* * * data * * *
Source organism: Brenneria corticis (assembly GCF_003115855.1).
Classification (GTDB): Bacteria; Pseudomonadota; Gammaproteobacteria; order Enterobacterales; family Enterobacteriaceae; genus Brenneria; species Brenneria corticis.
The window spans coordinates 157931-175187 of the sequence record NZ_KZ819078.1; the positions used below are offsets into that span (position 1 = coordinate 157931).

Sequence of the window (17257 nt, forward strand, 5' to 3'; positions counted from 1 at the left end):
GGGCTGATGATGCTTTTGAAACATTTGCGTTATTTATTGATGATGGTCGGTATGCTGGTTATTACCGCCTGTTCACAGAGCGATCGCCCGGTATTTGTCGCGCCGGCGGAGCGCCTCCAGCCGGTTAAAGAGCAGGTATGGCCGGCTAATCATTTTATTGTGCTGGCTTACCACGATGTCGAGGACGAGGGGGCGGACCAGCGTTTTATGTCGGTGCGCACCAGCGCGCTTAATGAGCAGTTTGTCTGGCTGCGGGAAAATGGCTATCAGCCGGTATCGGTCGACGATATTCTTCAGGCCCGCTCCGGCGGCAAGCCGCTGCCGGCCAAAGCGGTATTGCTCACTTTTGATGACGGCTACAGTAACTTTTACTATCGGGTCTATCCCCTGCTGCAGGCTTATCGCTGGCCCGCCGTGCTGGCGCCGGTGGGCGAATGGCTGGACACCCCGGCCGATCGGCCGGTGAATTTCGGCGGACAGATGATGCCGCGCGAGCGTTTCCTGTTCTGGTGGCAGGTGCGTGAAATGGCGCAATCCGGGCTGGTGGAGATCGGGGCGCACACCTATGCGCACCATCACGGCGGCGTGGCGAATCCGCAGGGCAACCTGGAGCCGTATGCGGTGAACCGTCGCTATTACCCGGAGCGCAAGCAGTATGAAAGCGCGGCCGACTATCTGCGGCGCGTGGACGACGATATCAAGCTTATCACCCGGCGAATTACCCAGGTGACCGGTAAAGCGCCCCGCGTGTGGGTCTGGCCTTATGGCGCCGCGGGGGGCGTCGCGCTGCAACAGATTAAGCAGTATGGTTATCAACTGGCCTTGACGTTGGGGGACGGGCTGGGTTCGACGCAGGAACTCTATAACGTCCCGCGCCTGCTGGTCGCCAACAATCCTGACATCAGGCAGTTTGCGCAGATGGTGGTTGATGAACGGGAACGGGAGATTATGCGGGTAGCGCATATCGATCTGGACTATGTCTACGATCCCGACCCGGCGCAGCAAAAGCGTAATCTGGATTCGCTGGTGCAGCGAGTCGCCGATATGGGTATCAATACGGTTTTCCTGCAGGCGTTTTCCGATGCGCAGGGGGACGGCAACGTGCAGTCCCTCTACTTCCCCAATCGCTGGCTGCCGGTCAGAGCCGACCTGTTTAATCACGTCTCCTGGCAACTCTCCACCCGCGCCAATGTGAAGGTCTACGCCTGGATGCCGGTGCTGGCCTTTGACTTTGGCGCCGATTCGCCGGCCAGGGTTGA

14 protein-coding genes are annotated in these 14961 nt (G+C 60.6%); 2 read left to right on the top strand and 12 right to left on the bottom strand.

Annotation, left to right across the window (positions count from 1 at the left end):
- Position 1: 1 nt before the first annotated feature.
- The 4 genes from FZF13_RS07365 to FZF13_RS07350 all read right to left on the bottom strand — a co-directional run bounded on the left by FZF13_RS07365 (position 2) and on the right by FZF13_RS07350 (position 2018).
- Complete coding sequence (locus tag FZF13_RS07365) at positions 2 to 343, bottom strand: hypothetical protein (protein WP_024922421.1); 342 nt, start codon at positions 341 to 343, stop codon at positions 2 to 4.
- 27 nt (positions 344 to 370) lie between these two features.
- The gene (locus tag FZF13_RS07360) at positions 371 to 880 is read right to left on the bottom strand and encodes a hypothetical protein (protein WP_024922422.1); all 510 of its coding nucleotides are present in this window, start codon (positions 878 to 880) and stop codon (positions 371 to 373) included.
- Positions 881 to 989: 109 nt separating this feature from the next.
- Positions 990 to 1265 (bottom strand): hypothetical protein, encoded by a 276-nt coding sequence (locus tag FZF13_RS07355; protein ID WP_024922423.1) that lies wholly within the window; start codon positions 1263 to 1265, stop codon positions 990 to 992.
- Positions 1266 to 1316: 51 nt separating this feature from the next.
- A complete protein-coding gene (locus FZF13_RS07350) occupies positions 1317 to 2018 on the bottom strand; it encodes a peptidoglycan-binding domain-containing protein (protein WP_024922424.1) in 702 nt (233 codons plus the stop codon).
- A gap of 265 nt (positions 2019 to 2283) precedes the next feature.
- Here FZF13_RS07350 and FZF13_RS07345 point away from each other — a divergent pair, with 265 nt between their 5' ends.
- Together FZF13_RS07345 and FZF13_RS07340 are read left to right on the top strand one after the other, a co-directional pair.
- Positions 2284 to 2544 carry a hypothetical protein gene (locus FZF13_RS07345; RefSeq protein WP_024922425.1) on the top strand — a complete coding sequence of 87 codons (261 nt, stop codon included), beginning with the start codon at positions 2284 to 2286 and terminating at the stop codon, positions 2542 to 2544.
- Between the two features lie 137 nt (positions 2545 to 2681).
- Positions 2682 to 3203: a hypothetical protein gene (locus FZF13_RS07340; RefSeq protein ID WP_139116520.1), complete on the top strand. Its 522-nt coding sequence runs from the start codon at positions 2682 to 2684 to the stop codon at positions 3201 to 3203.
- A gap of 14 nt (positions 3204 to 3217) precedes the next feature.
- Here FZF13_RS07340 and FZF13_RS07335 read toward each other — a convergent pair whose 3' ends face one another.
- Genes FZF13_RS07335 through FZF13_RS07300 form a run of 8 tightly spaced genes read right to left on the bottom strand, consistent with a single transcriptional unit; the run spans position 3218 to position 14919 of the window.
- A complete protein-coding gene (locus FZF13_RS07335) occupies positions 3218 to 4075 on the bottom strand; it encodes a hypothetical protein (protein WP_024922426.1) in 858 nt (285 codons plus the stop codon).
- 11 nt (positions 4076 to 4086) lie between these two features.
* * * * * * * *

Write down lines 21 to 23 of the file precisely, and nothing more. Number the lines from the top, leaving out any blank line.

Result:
- Between the two features lie 137 nt (positions 2545 to 2681).
- Positions 2682 to 3203: a hypothetical protein gene (locus FZF13_RS07340; RefSeq protein ID WP_139116520.1), complete on the top strand. Its 522-nt coding sequence runs from the start codon at positions 2682 to 2684 to the stop codon at positions 3201 to 3203.
- A gap of 14 nt (positions 3204 to 3217) precedes the next feature.